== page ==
I was once watching a show on physics where they spoke about the fabric of spacetime. They said people often view an event as having 3 dimensions, that is, where does it happen? So, your x, y and z axis, or height, width and depth, will state where an event occurred. They then expanded on this to say that an event is really 4 dimensional because we have to include the time at which it occurs. So, give x, y, z and t and you have the “location” of your event.
Thinking more abstractly in a social setting, what really defines an event? How about the people who show up to it? What influences their actions leading to said event? Their mood, attitude, energy, other recent events, the weather, blood sugar, alcohol level, hormones, a conversation they had with a friend earlier, an upcoming deadline, etc. Given that any of these items can heavily influence a person’s actions at a given time and place, they in turn influence what event occurs.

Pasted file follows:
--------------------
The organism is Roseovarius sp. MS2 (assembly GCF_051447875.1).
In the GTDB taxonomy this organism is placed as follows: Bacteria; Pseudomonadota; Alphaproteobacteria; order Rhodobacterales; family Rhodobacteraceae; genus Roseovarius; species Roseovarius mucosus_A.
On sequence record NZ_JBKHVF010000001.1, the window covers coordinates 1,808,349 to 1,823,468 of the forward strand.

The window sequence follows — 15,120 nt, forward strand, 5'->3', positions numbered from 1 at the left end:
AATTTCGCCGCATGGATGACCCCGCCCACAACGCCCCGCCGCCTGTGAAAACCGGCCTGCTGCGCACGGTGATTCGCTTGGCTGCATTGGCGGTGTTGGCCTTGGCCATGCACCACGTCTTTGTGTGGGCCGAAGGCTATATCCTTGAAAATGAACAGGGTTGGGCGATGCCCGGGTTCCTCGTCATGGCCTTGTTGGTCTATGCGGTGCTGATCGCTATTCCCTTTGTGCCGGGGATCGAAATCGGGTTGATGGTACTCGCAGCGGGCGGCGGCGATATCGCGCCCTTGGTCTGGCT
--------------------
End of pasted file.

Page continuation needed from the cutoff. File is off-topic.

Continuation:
So, could we define an event not in just 4 dimensions but with perhaps 8 dimensions? Or 12? Or 27? When I place an upcoming event on my personal calendar, I only use spacetime coordinates to describe it. Where is it and when do I need to be there? What if I used a larger set of dimensions to set the event though? Show up at 8pm at Joe’s Coffee, you’re meeting with a local entrepreneur so show up with energy about the company you want to start, have positive ideas running through your mind, don’t drink coffee ahead of time or you’ll be too wired, talk to best friend first to get encouragement levels up.
Perhaps we already do this subconsciously, deciding to go to our day job expecting the worst. Not physically exercising the night before to reset stress levels. Binge eating to temporarily spike dopamine to drown out that meeting with that co-worker from the day before.
Many of us have heard about anchoring ourselves better for work, but how do we get there? How do we get take control of the dimensions that will determine our events for the day? We likely can’t change the location or time much, so what’s left that we can change?